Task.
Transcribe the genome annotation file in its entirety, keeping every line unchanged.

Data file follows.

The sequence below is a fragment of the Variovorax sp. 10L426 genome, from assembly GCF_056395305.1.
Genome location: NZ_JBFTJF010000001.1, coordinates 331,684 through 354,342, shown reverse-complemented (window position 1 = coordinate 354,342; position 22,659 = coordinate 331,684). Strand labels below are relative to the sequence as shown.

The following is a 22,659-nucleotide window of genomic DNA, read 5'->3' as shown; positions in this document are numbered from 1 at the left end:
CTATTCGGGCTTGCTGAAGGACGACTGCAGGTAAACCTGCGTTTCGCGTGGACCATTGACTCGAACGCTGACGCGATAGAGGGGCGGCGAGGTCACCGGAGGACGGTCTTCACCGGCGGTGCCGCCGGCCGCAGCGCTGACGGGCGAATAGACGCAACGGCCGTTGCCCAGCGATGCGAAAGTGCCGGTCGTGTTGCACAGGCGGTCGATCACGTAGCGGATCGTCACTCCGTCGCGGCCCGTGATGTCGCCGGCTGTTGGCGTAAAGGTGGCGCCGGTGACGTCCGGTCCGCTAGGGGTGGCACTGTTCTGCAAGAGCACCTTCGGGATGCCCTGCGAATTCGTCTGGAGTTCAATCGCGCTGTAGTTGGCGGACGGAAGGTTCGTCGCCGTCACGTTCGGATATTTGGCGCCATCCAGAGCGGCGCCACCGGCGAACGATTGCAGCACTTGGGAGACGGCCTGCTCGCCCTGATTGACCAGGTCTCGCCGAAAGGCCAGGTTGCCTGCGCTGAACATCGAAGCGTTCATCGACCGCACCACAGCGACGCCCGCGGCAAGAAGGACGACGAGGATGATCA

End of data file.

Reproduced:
The sequence below is a fragment of the Variovorax sp. 10L426 genome, from assembly GCF_056395305.1.
Genome location: NZ_JBFTJF010000001.1, coordinates 331,684 through 354,342, shown reverse-complemented (window position 1 = coordinate 354,342; position 22,659 = coordinate 331,684). Strand labels below are relative to the sequence as shown.

The following is a 22,659-nucleotide window of genomic DNA, read 5'->3' as shown; positions in this document are numbered from 1 at the left end:
CTATTCGGGCTTGCTGAAGGACGACTGCAGGTAAACCTGCGTTTCGCGTGGACCATTGACTCGAACGCTGACGCGATAGAGGGGCGGCGAGGTCACCGGAGGACGGTCTTCACCGGCGGTGCCGCCGGCCGCAGCGCTGACGGGCGAATAGACGCAACGGCCGTTGCCCAGCGATGCGAAAGTGCCGGTCGTGTTGCACAGGCGGTCGATCACGTAGCGGATCGTCACTCCGTCGCGGCCCGTGATGTCGCCGGCTGTTGGCGTAAAGGTGGCGCCGGTGACGTCCGGTCCGCTAGGGGTGGCACTGTTCTGCAAGAGCACCTTCGGGATGCCCTGCGAATTCGTCTGGAGTTCAATCGCGCTGTAGTTGGCGGACGGAAGGTTCGTCGCCGTCACGTTCGGATATTTGGCGCCATCCAGAGCGGCGCCACCGGCGAACGATTGCAGCACTTGGGAGACGGCCTGCTCGCCCTGATTGACCAGGTCTCGCCGAAAGGCCAGGTTGCCTGCGCTGAACATCGAAGCGTTCATCGACCGCACCACAGCGACGCCCGCGGCAAGAAGGACGACGAGGATGATCA